Johnson & Johnson to stop selling its talc-based baby powder in North America.
May 19, 2020
With over 16,000 consumer lawsuits filed against multi-billion-dollar company Johnson & Johnson over allegations that their talc-based baby powder products were contaminated with asbestos and caused cancer, the firm said it would stop selling their product in the United States and in Canada.
The company has denied these accusations, pointing out that tests conducted by the US Food and Drug Administration showed no traces of asbestos.
Their decision nonetheless comes after years of litigation that forced the company to pay out billions of dollars in compensation to customers who has fallen ill because of their talc-based product, although the company also says that the coronavirus pandemic played a role in making the call.
Sales of their product will not come to a screeching halt, however. Johnson & Johnson said it would allow their current inventory, which makes up about 0.5% of its US consumer health business, to sell out in the coming months.
The company has also blames declining sales in North America “due in large part to changes in consumer habits and fueled by misinformation around the safety of the product” and claim that “a constant barrage” of lawyers advertised for clients to sue them.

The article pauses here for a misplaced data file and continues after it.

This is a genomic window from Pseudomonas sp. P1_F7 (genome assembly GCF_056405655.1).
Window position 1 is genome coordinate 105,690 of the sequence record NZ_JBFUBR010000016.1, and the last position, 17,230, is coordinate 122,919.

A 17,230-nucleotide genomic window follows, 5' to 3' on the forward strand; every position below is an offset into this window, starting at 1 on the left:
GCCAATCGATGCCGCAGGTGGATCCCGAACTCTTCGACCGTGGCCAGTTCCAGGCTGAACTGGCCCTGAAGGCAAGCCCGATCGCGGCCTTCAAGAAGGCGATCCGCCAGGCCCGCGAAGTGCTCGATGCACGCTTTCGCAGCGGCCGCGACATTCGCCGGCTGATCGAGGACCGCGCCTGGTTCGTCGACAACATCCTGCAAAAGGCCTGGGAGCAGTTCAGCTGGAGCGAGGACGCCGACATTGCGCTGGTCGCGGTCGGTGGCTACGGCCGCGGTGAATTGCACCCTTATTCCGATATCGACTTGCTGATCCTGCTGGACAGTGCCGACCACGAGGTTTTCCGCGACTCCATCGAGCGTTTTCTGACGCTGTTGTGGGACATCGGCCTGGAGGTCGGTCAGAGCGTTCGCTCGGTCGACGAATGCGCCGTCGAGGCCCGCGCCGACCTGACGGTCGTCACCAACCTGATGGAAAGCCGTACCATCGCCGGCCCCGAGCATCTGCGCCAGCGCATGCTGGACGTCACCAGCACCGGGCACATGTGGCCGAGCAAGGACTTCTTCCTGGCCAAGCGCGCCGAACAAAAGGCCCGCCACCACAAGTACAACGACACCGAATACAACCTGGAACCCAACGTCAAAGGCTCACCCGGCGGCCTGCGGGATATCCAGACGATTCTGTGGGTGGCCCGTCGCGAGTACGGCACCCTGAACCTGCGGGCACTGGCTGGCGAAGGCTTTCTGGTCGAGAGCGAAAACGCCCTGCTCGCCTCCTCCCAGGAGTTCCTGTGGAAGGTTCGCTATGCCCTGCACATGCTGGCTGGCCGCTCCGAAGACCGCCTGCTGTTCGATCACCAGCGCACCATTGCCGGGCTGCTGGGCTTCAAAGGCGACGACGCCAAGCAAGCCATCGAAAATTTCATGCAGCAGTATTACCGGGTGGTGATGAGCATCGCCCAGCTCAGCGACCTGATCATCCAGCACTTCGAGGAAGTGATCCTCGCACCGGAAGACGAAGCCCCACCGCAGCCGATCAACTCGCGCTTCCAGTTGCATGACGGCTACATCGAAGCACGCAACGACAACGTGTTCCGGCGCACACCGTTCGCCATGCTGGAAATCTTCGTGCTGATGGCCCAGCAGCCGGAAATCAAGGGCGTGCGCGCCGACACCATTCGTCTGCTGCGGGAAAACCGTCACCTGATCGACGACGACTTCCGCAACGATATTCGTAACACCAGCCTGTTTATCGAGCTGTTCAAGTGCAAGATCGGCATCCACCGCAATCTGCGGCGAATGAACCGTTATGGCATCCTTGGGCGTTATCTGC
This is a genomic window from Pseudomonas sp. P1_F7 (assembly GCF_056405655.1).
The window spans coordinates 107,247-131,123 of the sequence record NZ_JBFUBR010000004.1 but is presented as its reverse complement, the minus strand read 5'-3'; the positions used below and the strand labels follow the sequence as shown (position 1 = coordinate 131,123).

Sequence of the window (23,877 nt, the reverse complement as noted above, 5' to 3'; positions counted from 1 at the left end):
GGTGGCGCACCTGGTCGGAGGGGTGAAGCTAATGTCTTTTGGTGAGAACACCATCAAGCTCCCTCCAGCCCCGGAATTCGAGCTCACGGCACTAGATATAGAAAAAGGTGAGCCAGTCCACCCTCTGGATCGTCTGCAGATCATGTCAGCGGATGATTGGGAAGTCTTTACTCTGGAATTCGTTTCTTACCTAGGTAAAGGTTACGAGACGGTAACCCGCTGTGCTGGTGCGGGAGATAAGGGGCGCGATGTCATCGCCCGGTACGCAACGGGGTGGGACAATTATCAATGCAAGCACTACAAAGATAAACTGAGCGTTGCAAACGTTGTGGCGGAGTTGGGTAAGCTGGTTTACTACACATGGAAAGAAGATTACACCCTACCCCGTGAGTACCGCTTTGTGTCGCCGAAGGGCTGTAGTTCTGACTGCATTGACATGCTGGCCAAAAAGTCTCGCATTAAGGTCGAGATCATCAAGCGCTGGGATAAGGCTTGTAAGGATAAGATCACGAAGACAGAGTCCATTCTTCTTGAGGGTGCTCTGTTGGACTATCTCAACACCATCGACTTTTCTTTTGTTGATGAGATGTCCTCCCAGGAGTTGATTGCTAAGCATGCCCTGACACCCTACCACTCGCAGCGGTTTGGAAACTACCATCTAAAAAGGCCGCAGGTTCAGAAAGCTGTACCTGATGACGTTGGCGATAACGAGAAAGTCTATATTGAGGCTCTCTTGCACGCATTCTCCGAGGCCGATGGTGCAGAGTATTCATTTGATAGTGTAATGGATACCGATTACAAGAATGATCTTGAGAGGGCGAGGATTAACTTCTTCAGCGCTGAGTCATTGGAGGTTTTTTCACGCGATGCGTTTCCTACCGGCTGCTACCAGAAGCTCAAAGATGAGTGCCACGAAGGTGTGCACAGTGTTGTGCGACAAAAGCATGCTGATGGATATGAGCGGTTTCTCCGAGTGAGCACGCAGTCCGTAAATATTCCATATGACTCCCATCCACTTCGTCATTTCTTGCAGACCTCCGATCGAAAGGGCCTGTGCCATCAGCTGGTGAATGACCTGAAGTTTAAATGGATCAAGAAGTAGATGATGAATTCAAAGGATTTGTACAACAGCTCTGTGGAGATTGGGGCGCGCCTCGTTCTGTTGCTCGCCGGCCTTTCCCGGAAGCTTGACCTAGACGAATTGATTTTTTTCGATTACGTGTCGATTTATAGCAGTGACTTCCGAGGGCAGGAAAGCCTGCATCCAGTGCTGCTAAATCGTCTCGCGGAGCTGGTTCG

“We remain steadfastly confident in the safety of talc-based Johnson’s Baby Powder. Decades of independent scientific studies by medical experts around the world support the safety of our product,” it said.
According to their website, the company believes that “good health is the foundation of vibrant lives, thriving communities and forward progress” and assert to “strive to improve access and affordability, create healthier communities, and put a healthy mind, body and environment within reach of everyone, everywhere.”
Johnson & Johnson is appealing against a 2018 order to pay $4.7 billion in damages to 22 women who alleged that its talc products caused them to develop ovarian cancer.
The company employees 130,000 workers around the world and although it generated $82.05 billion in revenue in 2019, it suffered a net income loss of $15.11 billion.